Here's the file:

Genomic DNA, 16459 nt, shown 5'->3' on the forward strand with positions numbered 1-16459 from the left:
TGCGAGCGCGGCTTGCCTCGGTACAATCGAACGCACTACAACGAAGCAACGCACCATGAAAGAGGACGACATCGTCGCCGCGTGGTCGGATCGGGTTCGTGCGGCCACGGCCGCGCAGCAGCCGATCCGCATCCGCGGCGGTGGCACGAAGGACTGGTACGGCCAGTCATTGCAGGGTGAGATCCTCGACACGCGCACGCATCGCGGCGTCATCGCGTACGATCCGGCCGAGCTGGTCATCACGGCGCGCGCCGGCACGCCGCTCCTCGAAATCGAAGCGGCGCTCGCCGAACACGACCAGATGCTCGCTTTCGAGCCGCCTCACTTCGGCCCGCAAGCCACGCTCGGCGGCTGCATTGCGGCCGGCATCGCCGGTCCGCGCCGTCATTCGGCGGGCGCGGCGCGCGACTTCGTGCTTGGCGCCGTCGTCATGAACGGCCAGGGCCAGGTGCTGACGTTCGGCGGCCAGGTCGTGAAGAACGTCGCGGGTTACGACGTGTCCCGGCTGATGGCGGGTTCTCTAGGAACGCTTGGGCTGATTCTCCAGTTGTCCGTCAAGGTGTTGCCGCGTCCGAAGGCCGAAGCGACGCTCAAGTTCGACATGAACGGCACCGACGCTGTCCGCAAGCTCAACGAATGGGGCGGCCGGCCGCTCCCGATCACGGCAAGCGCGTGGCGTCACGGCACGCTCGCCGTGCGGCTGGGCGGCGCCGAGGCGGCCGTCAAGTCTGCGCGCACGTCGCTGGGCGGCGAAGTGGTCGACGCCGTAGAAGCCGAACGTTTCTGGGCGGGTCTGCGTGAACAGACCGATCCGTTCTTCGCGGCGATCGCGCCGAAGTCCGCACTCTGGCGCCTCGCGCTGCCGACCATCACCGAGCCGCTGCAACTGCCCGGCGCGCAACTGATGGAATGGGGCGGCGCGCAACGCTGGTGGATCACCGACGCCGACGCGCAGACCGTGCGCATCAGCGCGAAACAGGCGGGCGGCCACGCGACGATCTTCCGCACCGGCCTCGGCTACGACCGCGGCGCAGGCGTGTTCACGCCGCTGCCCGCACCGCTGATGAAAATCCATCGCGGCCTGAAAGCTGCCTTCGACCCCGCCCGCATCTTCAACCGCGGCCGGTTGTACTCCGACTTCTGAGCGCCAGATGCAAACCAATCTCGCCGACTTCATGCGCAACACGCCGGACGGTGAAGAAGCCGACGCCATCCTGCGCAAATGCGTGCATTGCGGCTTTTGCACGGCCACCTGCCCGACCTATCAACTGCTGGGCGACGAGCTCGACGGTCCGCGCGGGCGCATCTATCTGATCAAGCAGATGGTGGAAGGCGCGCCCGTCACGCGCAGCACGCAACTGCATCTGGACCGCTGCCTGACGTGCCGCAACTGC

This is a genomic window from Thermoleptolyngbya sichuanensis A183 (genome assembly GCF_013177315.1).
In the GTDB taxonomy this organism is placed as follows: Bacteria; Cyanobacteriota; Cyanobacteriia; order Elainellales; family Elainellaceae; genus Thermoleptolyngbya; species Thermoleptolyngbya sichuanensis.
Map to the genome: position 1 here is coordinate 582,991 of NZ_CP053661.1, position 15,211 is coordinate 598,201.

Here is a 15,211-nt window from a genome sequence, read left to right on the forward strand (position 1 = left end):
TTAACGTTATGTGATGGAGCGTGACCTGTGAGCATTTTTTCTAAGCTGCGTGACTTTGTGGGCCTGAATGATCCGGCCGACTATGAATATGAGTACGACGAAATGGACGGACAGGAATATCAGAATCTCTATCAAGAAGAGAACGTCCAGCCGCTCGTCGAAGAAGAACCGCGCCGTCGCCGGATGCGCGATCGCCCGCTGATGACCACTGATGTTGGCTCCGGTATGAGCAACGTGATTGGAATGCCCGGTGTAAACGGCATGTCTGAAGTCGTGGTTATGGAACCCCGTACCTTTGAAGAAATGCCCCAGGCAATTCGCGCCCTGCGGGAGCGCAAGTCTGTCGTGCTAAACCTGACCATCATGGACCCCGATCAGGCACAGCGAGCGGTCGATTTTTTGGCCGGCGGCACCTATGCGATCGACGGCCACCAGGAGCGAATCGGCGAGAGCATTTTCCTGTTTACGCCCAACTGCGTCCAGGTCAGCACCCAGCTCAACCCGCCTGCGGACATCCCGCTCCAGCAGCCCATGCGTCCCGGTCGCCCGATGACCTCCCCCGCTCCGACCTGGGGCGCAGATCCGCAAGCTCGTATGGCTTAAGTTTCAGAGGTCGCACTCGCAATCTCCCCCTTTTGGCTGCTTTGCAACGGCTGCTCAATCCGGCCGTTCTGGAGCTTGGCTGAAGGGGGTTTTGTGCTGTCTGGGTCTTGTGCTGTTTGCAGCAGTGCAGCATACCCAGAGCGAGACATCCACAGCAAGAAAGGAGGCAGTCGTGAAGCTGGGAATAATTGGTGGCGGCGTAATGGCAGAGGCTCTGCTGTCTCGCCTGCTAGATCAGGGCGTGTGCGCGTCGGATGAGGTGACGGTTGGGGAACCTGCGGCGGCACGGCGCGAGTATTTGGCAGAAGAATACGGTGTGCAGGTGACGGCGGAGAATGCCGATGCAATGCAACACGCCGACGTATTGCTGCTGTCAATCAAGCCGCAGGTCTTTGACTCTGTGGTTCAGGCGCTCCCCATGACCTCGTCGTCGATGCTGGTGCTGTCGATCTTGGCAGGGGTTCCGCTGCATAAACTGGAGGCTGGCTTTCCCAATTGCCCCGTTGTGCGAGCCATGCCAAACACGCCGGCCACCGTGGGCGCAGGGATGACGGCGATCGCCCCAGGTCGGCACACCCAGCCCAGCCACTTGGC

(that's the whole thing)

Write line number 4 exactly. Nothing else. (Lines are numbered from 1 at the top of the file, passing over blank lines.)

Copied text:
In the GTDB taxonomy this organism is placed as follows: Bacteria; Cyanobacteriota; Cyanobacteriia; order Elainellales; family Elainellaceae; genus Thermoleptolyngbya; species Thermoleptolyngbya sichuanensis.